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Número de publicaciónUS6946099 B2
Tipo de publicaciónConcesión
Número de solicitudUS 10/403,538
Fecha de publicación20 Sep 2005
Fecha de presentación31 Mar 2003
Fecha de prioridad31 Mar 2003
TarifaPagadas
También publicado comoUS20040193091
Número de publicación10403538, 403538, US 6946099 B2, US 6946099B2, US-B2-6946099, US6946099 B2, US6946099B2
InventoresVenkataramana Vijay, Kevin McCusker
Cesionario originalVenkataramana Vijay, Mccusker Kevin
Exportar citaBiBTeX, EndNote, RefMan
Enlaces externos: USPTO, Cesión de USPTO, Espacenet
Methods of using condensed perfusion circuit for cardiopulmonary bypass and cardioplegia
US 6946099 B2
Resumen
A total condensed circuit for cardiopulmonary bypass and cardioplegia are provided, as well as methods of using the same. The total circuit includes a cardiopulmonary bypass portion including tubing and components which together have a substantially short path length and priming volume preferably under 800 ml. Thus, the opportunity for an inflammatory response caused by blood contacting plasticizers is minimized. The bypass circuit includes a shunt which bypasses a blood reservoir of the total circuit. The cardioplegia circuit infuses cardioplegia fluid into blood pulled from an oxygenator of the bypass circuit. According to the method, either or both of heart-lung bypass and cardioplegia can be performed with only minimal or no isotonic priming solution circulated into the patient. In addition, use of the shunt and reservoir together eliminate the possibility of air entering the circulation system upon kinking of the circuit.
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Reclamaciones(9)
1. A method of priming a cardiopulmonary bypass circuit for use with a patient, comprising:
a) providing a cardiopulmonary bypass circuit;
b) priming said bypass circuit with an isotonic solution;
c) coupling said bypass circuit to a patient; and
d) replacing substantially all of the isotonic solution with blood from the patient without circulating the isotonic solution through the patient, wherein said replacing requires less than 800 ml of blood.
2. A method according to claim 1, wherein:
said providing includes providing a circuit including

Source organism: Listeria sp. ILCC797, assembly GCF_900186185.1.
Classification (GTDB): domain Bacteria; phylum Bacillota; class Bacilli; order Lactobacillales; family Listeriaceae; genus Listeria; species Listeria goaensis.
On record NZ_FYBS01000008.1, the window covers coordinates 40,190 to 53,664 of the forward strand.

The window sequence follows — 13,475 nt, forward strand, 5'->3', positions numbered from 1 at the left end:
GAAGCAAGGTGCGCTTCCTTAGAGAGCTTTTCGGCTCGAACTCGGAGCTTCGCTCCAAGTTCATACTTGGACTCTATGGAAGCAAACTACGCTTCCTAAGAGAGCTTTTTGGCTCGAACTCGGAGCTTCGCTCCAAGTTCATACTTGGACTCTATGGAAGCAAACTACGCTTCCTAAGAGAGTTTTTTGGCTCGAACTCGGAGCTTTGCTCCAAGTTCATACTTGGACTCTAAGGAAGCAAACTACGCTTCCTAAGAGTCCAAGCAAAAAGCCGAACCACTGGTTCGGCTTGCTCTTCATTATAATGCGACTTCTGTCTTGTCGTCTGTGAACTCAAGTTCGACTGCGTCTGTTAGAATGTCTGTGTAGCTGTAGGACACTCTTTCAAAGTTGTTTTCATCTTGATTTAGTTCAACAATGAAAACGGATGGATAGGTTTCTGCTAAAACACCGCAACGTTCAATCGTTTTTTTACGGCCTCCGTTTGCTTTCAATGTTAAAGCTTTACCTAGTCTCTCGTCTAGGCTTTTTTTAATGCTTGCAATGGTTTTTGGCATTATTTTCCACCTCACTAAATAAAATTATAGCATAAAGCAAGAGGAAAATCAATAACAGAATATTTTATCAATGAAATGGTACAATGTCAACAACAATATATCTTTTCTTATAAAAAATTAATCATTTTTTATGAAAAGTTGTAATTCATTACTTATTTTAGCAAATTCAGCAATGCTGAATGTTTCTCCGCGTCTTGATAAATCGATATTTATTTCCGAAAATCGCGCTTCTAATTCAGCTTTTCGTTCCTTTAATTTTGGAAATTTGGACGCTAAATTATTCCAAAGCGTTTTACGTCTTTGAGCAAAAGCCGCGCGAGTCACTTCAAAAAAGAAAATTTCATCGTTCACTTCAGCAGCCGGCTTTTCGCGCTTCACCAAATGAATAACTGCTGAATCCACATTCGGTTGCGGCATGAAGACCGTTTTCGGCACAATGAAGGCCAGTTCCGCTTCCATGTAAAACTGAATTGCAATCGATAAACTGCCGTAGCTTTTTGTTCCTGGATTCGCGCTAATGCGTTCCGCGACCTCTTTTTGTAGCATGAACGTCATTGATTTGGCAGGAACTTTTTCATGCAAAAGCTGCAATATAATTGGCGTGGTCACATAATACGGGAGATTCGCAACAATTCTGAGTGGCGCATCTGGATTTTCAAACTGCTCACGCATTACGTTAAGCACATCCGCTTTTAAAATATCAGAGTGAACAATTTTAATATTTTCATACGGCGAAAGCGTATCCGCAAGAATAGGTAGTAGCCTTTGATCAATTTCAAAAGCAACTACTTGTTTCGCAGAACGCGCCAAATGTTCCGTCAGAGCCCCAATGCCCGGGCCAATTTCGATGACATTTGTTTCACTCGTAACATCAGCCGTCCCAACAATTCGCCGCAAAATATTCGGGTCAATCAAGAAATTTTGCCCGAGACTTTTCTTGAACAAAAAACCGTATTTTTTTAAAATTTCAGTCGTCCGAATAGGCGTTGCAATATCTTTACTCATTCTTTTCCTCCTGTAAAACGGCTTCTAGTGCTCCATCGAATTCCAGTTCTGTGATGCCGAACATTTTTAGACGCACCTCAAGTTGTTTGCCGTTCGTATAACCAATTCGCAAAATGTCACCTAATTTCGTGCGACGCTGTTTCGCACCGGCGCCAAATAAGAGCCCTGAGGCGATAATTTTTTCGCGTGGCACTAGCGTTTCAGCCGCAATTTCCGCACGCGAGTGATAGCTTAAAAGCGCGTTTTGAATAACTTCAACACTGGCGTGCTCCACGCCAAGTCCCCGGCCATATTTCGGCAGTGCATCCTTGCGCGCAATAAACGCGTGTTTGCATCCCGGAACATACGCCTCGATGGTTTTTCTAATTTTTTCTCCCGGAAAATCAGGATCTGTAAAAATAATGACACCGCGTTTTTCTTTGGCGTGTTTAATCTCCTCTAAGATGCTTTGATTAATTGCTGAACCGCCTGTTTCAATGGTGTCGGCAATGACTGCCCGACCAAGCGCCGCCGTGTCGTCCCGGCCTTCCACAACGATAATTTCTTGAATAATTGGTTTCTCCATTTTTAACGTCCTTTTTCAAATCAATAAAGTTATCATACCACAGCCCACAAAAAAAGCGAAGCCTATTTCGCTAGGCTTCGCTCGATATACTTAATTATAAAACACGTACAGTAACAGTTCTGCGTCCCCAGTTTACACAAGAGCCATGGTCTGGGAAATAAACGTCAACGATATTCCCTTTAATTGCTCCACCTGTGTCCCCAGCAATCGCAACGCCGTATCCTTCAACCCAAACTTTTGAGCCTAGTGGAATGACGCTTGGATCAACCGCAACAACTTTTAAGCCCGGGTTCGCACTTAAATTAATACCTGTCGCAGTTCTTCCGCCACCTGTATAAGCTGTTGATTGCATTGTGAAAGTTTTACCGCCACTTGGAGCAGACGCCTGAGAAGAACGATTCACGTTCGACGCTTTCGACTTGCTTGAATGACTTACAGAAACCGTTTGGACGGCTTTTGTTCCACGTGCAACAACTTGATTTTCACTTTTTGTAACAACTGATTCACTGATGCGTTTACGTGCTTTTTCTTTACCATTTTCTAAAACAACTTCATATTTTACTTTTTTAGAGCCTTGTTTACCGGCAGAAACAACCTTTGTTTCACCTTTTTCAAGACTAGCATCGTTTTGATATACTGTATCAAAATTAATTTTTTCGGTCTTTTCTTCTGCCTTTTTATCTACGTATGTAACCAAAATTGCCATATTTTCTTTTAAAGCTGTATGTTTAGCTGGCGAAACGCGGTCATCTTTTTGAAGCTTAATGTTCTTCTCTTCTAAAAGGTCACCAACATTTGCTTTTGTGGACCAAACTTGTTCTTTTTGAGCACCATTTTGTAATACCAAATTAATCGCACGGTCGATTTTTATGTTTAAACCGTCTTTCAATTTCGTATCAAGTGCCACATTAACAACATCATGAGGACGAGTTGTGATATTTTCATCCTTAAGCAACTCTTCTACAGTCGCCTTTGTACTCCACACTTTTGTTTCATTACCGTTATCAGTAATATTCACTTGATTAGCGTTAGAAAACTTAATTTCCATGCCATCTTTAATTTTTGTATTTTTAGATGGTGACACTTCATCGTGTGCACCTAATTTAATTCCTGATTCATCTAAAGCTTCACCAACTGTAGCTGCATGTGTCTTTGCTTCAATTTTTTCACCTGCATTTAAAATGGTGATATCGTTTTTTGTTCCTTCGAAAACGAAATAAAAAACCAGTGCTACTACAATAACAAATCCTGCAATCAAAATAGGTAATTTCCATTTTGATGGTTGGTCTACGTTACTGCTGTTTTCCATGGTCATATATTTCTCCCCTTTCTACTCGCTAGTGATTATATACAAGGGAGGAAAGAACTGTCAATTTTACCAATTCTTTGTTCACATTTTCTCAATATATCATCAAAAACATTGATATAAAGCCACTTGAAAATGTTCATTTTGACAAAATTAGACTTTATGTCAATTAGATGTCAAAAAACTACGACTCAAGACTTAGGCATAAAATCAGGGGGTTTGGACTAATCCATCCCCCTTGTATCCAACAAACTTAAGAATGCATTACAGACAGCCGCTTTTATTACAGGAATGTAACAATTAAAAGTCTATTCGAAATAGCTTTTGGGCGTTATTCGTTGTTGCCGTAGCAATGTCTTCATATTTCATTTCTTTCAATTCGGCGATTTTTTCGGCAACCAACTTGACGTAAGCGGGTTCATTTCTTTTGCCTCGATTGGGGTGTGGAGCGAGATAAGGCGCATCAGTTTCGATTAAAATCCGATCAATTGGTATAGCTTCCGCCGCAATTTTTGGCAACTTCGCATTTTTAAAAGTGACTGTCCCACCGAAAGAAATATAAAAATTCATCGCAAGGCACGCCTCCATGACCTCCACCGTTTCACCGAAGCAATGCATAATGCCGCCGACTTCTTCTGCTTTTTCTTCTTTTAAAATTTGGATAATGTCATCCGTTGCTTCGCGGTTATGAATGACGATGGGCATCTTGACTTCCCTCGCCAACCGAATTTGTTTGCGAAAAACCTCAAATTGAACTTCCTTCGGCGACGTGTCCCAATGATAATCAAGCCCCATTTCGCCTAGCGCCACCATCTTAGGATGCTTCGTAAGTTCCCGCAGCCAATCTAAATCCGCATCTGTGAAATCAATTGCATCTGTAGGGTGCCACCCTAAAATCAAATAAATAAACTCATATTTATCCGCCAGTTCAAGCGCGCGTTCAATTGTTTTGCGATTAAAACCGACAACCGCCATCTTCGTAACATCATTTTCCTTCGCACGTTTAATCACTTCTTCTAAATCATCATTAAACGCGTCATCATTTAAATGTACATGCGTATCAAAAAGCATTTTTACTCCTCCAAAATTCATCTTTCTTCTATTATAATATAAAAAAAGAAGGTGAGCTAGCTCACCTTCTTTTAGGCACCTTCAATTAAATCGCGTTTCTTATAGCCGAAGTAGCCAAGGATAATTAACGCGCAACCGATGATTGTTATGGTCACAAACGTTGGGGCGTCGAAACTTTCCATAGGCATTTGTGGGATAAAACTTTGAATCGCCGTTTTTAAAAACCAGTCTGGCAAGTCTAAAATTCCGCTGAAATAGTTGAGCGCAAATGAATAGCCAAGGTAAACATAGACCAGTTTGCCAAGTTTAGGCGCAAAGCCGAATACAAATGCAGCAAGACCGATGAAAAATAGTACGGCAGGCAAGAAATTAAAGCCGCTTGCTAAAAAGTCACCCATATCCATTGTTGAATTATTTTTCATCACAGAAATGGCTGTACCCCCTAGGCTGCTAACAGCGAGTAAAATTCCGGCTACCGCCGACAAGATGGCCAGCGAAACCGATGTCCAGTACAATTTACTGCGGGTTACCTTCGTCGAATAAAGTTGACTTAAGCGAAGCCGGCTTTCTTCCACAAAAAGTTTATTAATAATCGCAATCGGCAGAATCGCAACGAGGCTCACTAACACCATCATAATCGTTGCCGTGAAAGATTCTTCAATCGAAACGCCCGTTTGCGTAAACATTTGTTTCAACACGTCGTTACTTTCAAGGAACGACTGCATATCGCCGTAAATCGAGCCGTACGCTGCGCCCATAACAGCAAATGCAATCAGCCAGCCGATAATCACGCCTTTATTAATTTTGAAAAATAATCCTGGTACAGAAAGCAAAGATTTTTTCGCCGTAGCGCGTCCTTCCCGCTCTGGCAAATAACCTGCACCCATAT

i) a reservoir couplable to the patient,
ii) a perfusion pump in fluid communication with said reservoir,
iii) a blood oxygenator in fluid communication with said pump,
iv) an arterial filter in fluid communication with said oxygenator,
v) a first length of tubing placing said reservoir in venous-side fluid communication with the patient,
vi) a second length of tubing placing said arterial filter and in arterial-side fluid communication with the patient.
3. A method according to claim 2, wherein:
said providing further includes providing a circuit including a shunt that can be activated to place said first length of tubing and said pump in fluid communication and bypass said reservoir such that said reservoir stores blood until said shunt is deactivated.
4. A method according to claim 2, further comprising:
e) providing a cardioplegia circuit;
f) priming said cardioplegia circuit with an isotonic solution; and
g) replacing at least a portion of the isotonic solution in said cardioplegia circuit with blood from the patient.
5. A method according to claim 2, further comprising: providing a cardioplegia circuit, said cardioplegia circuit including a second perfusion pump coupled to said oxygenator, a bubble trap in communication with said second perfusion pump, a tubular member couplable to the patient, and an infusion pump adapted to infuse an injectate into blood received from the oxygenator.
6. A method according to claim 1, wherein:
said replacing includes one of gravity and vacuum-assist to move blood from the patient into the circuit.
7. A method according to claim 1, wherein:
said providing including providing a circuit with a blood reservoir, and